Heroes of Might and Magic IV
|Publisher:||The 3DO Company|
|Developer:||New World Computing|
|Genres:||Strategy / Turn-Based Strategy|
|Release Date:||March 28, 2002|
|Game Modes:||Singlepalyer / Multiplayer|
Balancing issues and a questionable 3D overhaul mark the lower points of Heroes IV.
In developing the fourth installment of Heroes of Might and Magic, New World Computing has focused attention on the core game engine. The result is an engaging turn-based strategy game that manages to retain the overall flavor of the series while being distinct from its brethren. The game boasts six non-related campaigns, consisting of four to six scenarios each (for a total of 32) that vary greatly. Each is set in an entirely new Heroes world, with just a few tangential connections to previous games. Included, too, are dozens of standalone scenarios, giving you once again countless hours of turn-based gameplay.
Leading a group of heroes and their squads of creatures, you fight AI-controlled armies, battling to fortify towns as you finish each scenario’s objectives. How your armies, towns, and heroes’ skills develop is completely up to you. Choosing between hero knights, mages, or priests and equipping them with either swords or sorcery skills will have a dramatic impact on your progress.
Besides the completely 3D rendered graphics, the most significant change is that your heroes are active participants in battles. Rather than just slinging spells in the background as in previous games, they’re now subject to combat risks. While this update adds strategic depth — lose certain heroes and it’s game over; imprison enemy heroes or leave them to rot where they fall — it’s also frustrating. At the outset of campaigns, when your heroes are very weak, they easily die.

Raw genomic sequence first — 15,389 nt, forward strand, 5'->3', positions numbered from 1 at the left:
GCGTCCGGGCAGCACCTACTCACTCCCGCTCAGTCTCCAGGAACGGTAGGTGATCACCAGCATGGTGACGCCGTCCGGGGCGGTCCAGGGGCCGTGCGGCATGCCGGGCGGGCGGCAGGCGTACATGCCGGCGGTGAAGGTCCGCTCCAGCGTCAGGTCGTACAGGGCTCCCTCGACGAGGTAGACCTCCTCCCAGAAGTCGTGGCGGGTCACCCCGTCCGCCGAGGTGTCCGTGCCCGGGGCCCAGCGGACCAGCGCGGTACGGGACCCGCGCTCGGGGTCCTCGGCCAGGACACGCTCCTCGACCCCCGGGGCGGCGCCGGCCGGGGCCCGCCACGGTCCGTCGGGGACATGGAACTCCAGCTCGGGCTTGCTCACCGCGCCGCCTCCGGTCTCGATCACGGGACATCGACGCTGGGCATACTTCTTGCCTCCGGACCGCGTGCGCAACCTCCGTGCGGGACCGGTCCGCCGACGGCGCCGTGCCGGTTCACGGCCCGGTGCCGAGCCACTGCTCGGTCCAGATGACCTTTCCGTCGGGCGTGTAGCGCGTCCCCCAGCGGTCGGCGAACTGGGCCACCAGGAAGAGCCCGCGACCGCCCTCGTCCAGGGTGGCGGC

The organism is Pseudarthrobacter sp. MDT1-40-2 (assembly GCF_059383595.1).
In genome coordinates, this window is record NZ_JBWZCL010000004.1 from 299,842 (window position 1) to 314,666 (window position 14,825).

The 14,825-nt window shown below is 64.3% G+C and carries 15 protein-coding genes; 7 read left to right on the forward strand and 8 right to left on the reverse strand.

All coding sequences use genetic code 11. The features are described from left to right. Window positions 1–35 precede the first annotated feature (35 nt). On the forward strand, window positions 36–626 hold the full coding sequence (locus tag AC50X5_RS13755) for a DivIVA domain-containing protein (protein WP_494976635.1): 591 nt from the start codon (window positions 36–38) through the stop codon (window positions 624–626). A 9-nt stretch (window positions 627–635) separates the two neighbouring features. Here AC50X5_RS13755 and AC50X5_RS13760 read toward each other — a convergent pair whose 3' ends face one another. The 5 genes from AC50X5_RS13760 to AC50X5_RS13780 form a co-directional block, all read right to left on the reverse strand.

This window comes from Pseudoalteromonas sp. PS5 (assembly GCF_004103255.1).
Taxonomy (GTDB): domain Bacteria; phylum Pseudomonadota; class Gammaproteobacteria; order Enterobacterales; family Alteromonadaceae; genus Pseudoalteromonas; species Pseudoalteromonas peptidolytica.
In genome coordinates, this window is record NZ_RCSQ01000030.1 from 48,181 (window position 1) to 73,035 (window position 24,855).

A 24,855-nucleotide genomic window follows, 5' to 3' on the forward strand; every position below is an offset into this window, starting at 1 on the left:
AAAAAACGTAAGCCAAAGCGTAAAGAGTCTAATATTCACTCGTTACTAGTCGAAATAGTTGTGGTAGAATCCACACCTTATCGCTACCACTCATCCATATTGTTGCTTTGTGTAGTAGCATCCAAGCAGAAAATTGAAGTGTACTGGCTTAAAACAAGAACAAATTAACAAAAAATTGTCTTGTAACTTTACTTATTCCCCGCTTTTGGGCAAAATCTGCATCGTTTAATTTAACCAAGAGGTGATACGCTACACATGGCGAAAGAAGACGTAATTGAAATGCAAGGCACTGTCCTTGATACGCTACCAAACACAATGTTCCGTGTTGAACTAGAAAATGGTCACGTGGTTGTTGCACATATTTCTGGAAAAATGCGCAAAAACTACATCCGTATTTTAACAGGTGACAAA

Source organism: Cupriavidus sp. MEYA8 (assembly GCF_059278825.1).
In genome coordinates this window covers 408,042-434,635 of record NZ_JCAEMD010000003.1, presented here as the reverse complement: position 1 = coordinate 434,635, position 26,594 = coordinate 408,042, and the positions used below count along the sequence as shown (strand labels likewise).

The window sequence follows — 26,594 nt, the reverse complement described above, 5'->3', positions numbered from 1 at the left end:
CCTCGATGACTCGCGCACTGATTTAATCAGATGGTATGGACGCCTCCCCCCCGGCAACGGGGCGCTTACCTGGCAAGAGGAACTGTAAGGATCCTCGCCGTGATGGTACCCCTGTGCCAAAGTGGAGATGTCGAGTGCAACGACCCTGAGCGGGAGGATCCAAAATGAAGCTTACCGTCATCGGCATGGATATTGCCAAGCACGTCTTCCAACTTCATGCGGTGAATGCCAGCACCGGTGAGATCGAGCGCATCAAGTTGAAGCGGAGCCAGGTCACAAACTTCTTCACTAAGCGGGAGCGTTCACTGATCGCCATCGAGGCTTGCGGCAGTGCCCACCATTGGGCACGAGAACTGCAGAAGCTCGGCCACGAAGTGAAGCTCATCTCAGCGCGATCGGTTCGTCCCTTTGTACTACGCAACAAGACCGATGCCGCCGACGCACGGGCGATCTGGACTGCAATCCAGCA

You can now establish caravans to transport troop reinforcements to desired locations, rather than requiring a hero to manually recruit new troops and have them serve as troop freights. Creatures can no longer be upgraded, but each now possesses a unique ability or two, so more care is needed when choosing what creature types to build in each town.
In other regards, too, Heroes IV — while a solid game — shows some lack of polish. Some of the campaign scenarios are unfairly balanced, forcing you to replay previous scenarios (which can take several hours) to develop your heroes’ skills differently so you can pass roadblocks you never saw coming. And as with previous Heroes games, Heroes IV won’t offer up quick, one afternoon matches – clearing up levels can take hours, even with the useful ability to resolve one-sided battles instantly now. Nevertheless, Heroes IV, while not quite as classy as the previous game, is a good step forward for the series.
System Requirements: Pentium 233 MHz, 64 MB RAM, 750 MB HDD, Win95